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Front-line Researchers

Vol. 22, No. 4, pp. 7–12, Apr. 2024.

Toward a More Accurate and Easy-to-use System for Rapidly Evolving Machine Translation

Masaaki Nagata
Senior Distinguished Researcher,
NTT Communication Science Laboratories


Chat Generative Pre-trained Transformer (ChatGPT), a generative artificial intelligence (AI) chatbot developed by OpenAI, is rapidly gaining attention worldwide. ChatGPT generates sentences as a response to input sentences or words and outputs the sentences in the language of the input sentences unless otherwise specified. However, it can be used for machine translation; that is, it outputs a translated sentence when the output language is indicated. Masaaki Nagata, a senior distinguished researcher at NTT Communication Science Laboratories, has been researching natural-language processing and its application, machine translation, for more than 20 years. We asked him about the trends and characteristics of translation using large language models (LLMs) and machine translation using a Japanese-English bilingual patent corpus, which is about to be commercialized. We also elicited his thoughts on the research process and ideas as being a result of encounters.

Keywords: machine translation, bilingual corpus, large language model


Machine translation has evolved from statistical machine translation to neural machine translation and translation using LLMs

—Could you tell us about the research you are currently involved in?

I’m researching—in the field of machine translation—a Japanese-English bilingual corpus and word alignment in that corpus.

In the previous interview in this journal (June 2021 issue), I talked about the period of transition from statistical machine translation to neural machine translation. With neural machine translation, which has been rapidly gaining in popularity over the past few years, it is important to collect bilingual data. Therefore, we created bilingual patent data based on our experience of creating a Japanese-English bilingual corpus called JParaCrawl containing over 20 million sentence pairs through web crawling. Patents are public documents, and all documents of patent applications in Japan, USA, and other countries are publicly available. Since we had the expertise to create large-scale bilingual data, we were able to use it to create a Japanese-English bilingual patent corpus with over 300 million sentence pairs (Fig. 1).

Fig. 1. History of machine translation and research and development at NTT.

One possible application of this corpus is creating and checking related documents when applying for patents overseas. For translation of patent-related documents such as patent applications prepared when applying for a patent overseas, it is necessary to maintain the relationship between a modification and the modified subject and to select appropriate technical terminology to secure the necessary rights. Logical precision and rigor are required, even if it means sacrificing some level of fluency, which is important in general translation. To evaluate if our corpus satisfies these requirements, we ranked the translation results of three types of artificial intelligence (AI)-based translation engines: (i) a patent-specific translation engine built using our Japanese-English bilingual patent corpus, (ii) a general-purpose translation engine, and (iii) a patent-specific translation engine by using Japanese and English patent applications of Mitsubishi Heavy Industries (including claims) as evaluation data. The quality of translation was ranked by employees working on patent applications in the intellectual-property departments of both Mitsubishi Heavy Industries and NTT. The average rankings of the three engines were respectively 1.5, 2.0, and 1.9, which indicates that the highest ranking was achieved by the patent-specific translation engine built using our bilingual patent corpus. An automatic evaluation based on similarity to the correct translation prepared in advance by a professional translator showed a significant improvement in translation by the patent-specific translation engine built using our bilingual patent corpus (scoring 57.5 out of 100 points) compared with 38.6 points for the general-purpose translation engine and 44.0 points for the other patent-specific translation engine. Mirai Translate, an NTT Group company, plans to provide a patent-specific translation engine built using our bilingual patent corpus as a service.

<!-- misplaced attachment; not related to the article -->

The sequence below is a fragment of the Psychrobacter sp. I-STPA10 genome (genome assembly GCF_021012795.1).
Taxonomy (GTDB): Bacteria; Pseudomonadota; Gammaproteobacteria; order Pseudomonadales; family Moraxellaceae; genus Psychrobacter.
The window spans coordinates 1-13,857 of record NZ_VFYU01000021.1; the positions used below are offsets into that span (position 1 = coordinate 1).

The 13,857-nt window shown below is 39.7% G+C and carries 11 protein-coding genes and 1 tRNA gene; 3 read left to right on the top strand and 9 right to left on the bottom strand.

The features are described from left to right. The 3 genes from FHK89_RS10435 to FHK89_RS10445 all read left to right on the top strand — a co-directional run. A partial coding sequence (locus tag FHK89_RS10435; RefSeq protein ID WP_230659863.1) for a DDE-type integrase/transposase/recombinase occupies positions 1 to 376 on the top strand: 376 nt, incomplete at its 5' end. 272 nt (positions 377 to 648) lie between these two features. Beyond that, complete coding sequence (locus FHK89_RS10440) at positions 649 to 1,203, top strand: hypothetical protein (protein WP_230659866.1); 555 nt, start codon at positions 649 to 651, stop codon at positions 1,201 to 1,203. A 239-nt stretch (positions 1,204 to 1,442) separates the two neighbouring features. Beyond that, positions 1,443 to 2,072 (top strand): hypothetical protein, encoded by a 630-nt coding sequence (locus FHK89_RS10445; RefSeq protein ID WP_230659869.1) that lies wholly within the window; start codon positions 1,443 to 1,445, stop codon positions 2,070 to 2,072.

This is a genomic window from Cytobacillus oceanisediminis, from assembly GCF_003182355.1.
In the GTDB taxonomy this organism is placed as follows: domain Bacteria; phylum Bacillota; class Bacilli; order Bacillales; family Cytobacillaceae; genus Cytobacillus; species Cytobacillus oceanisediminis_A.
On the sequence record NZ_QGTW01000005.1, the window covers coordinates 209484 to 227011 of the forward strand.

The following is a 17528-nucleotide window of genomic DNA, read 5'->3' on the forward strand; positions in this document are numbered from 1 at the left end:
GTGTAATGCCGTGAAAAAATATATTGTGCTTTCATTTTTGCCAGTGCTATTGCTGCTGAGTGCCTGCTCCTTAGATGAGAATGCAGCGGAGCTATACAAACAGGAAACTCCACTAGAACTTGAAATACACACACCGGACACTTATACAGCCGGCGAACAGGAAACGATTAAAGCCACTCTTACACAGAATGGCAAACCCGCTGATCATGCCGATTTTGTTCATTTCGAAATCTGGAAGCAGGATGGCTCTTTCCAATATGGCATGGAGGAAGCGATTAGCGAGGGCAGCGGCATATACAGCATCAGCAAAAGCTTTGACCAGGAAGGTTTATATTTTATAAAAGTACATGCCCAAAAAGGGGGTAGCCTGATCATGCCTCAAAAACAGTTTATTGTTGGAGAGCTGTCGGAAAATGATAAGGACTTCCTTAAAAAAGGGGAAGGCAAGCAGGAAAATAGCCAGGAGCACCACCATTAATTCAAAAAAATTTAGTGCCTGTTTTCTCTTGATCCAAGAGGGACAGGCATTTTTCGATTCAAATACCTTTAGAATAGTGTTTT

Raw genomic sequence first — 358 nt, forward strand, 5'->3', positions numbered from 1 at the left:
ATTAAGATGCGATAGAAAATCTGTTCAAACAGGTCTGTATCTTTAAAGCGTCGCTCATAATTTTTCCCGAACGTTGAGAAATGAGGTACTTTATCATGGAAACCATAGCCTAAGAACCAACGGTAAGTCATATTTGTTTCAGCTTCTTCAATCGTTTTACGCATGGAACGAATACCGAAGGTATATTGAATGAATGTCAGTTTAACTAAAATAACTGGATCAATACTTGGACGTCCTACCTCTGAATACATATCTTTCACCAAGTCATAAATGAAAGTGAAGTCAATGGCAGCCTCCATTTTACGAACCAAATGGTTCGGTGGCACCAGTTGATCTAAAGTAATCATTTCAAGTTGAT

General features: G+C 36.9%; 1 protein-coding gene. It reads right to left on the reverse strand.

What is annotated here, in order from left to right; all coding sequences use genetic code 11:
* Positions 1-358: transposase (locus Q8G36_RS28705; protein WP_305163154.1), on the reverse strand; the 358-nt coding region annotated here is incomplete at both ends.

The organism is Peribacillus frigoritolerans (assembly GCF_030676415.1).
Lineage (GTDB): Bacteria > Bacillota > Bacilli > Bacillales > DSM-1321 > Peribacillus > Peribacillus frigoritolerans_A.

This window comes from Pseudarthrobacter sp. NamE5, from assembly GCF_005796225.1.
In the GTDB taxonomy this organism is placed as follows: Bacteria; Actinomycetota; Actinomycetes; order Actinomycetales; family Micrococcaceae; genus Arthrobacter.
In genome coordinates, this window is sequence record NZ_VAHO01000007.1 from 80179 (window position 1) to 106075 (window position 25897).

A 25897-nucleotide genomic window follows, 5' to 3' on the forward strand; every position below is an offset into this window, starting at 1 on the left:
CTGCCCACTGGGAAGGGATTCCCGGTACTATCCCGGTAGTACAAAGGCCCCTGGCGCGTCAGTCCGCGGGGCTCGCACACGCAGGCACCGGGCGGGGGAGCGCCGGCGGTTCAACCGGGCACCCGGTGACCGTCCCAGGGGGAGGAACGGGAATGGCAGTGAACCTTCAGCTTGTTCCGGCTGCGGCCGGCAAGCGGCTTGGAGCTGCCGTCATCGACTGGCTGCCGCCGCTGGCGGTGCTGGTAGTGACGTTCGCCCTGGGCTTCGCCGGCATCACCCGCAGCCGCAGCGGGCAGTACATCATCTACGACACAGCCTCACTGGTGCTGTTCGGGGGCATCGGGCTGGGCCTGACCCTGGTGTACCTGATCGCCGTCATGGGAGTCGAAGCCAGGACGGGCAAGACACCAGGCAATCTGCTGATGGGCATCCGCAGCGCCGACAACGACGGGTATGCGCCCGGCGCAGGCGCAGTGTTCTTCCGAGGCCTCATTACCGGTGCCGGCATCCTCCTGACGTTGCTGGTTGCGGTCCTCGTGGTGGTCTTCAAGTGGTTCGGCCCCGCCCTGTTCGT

Although the accuracy of machine translation has increased considerably, it tends to decrease as sentences become longer, as in the case of patent claims. Our recent research theme is to clarify whether it is possible to improve the accuracy of translation of long sentences by using the world’s most accurate word-alignment technology that we have created or to create a system that automatically identifies mistranslations or potential mistranslations. To improve translation accuracy in fields other than patents, we are considering the use of large language models (LLMs), which have been gaining popularity over the past year.